Too many recipes out there have all sorts of fillers added to the crab – onion, bell pepper, even celery (blech), and calls for way, way too much bread crumbs. You end up with an onion flavored hockey puck. No thank you! The best crab cake in my book is made with as much crab meat as possible, no veggies, and minimal bread crumbs. I use panko because it’s light and airy and won’t weigh the crab down. Don’t even think about using the stale stuff that comes in a cardboard canister. The most important step is to thoroughly chill the cakes for at least an hour so they get a chance to set up in the fridge, otherwise the cakes will fall apart in the pan.

Ginger Lime Dungeness Crabcake

Ginger Lime Crab Cakes
1 lb jumbo lump crab meat
1 egg
2 Tbsp mayonnaise
2 Tbsp chopped green onions, green parts only (approx 3 green onion tops)
2 Tbsp chopped parsley
1 Tbsp juice (approx from half a small lime)
1 Tbsp sweet relish
1 tsp Dijon mustard
1/2 tsp grated fresh ginger
1/2 tsp lime zest (approx from half a small lime)
1/4 tsp smoked paprika
1/4 tsp black pepper
Optional: dash of fish sauce
1/4 C panko bread crumbs and more to bread

Vegetable oil to fry 4 – 5 minutes on medium heat

Pick over the crab meat and discard any pieces of shell. Drain the crab meat on a few sheets of paper towels to soak up any excess moisture. You may have to gently squeeze the crab meat to remove excess liquid (you don't want to go overboard and have it end up bone dry either).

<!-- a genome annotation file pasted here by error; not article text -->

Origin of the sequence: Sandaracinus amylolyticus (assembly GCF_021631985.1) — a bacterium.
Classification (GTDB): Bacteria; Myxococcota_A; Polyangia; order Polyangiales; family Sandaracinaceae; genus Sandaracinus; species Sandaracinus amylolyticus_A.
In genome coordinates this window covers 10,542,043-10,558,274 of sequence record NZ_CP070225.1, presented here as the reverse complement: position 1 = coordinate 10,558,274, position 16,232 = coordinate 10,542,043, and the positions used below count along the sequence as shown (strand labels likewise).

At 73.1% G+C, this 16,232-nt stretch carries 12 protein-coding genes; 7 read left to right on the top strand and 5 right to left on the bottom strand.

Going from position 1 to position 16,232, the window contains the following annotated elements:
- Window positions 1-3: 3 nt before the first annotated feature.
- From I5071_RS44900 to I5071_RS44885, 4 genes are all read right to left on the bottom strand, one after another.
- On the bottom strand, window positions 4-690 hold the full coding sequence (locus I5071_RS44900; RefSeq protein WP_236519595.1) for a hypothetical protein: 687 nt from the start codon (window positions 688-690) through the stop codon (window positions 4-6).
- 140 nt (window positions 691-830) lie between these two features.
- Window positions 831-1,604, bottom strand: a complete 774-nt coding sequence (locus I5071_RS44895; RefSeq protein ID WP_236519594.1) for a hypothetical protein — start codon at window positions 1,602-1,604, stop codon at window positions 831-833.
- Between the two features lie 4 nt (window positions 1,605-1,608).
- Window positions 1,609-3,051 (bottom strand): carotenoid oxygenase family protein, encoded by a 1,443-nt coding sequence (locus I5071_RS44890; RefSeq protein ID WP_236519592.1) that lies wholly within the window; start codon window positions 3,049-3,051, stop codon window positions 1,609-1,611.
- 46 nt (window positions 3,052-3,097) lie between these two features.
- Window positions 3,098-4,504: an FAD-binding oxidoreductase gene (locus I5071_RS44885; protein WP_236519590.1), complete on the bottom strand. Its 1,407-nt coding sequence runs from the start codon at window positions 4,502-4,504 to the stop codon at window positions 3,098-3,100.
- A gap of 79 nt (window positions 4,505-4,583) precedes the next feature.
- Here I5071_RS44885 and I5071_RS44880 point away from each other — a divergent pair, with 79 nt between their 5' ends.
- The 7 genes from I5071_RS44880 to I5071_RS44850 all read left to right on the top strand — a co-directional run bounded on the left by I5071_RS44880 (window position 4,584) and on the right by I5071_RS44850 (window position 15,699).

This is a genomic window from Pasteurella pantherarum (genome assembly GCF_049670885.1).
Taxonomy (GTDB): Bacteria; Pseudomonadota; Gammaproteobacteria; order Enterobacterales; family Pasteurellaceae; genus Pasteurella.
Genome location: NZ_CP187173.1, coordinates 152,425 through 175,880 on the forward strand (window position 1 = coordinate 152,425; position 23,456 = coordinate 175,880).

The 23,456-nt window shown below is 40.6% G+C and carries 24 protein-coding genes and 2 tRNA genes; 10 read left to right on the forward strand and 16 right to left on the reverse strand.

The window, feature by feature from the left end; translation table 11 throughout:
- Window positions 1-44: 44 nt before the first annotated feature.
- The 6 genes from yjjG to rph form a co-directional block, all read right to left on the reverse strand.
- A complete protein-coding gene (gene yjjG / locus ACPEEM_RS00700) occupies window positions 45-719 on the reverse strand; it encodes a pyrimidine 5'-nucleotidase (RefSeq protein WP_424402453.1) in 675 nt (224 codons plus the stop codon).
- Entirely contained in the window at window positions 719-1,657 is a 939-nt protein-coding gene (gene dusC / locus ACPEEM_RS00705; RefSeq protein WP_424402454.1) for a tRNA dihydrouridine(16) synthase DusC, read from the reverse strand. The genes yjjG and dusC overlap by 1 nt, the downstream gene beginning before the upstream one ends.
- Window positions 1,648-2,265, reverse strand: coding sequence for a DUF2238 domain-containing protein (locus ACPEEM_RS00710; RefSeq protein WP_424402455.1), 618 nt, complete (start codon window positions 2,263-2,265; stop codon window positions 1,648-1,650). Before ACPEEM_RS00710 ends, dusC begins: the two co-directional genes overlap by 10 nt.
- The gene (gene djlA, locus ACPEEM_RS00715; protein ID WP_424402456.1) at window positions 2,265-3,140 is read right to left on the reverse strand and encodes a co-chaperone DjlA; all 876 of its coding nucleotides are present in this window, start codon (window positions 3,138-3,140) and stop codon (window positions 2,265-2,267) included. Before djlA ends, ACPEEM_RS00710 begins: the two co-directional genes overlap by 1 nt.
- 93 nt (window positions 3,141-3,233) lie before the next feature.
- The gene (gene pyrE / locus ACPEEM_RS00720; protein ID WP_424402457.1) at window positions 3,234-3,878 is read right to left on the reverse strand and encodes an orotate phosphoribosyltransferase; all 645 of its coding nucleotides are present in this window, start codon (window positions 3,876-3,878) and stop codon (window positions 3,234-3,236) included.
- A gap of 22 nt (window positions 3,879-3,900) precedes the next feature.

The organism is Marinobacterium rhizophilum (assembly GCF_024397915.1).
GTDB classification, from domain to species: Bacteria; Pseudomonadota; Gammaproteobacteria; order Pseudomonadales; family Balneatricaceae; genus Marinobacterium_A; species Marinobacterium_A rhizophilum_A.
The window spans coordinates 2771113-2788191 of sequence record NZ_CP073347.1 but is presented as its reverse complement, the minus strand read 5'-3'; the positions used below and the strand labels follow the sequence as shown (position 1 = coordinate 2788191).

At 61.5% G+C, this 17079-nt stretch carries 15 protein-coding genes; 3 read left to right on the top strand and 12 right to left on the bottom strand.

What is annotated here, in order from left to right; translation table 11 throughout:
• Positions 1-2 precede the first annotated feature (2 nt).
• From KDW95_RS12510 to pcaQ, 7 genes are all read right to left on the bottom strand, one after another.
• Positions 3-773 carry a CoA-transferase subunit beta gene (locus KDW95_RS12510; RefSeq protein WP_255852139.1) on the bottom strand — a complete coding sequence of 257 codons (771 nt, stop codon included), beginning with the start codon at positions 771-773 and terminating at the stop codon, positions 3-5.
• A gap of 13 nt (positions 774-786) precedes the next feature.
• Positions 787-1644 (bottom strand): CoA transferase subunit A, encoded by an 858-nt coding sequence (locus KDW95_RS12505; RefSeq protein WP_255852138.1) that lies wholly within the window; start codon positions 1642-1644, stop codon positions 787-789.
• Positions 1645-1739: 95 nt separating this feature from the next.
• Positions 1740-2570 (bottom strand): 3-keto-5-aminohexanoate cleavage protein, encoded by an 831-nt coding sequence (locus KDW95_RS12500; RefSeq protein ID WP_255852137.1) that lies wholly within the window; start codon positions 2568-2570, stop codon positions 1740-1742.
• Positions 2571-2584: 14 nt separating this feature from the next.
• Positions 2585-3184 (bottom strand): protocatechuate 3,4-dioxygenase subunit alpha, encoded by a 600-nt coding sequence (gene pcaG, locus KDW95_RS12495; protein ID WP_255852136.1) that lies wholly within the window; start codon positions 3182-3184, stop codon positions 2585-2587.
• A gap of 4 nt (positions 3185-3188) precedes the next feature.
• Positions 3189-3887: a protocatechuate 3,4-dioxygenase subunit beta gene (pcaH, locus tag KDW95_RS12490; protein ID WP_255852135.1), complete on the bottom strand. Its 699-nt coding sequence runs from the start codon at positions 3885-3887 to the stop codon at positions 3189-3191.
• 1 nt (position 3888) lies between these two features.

In a small bowl, whisk all of the ingredients together except for the panko and crab meat and mix into a smooth sauce. Pour over the crab meat and add the panko bread crumbs. Gently fold together the crab, sauce, and bread crumbs. Try to keep the large crab meat pieces intact while mixing.

Divide the mix into 4 and squeeze the mixture tightly together to form a 3 – 4 inch patty that’s roughly 3/4 inch thick. Put the crab cakes on a plate and cover with plastic wrap. Chill for at least an hour, up to overnight.

Pour some panko onto a plate and bread both sides of the crab cake with the bread crumbs.

Heat 2 tablespoons of vegetable oil in a nonstick skillet over medium heat. Fry the crab cakes 4 – 5 minutes on one side then carefully flip and continue to cook for an additional 4 – 5 minutes. If the crust is browning too fast, turn the heat down. Frying the crab cakes slowly ensures that they are heated through by the time the crust get crisp and golden brown. Resist the urge to flip the cakes more than once because they are more likely to fall apart with repeated flipping.

Serve with dipping sauce of your choice.

Sriracha Mayonnaise
2 Tbsp mayonnaise
2 tsp Sriracha
1 tsp lime juice
1/4 tsp brown sugar
1/4 tsp fish sauce

Whisk all of the ingredients together in a bowl.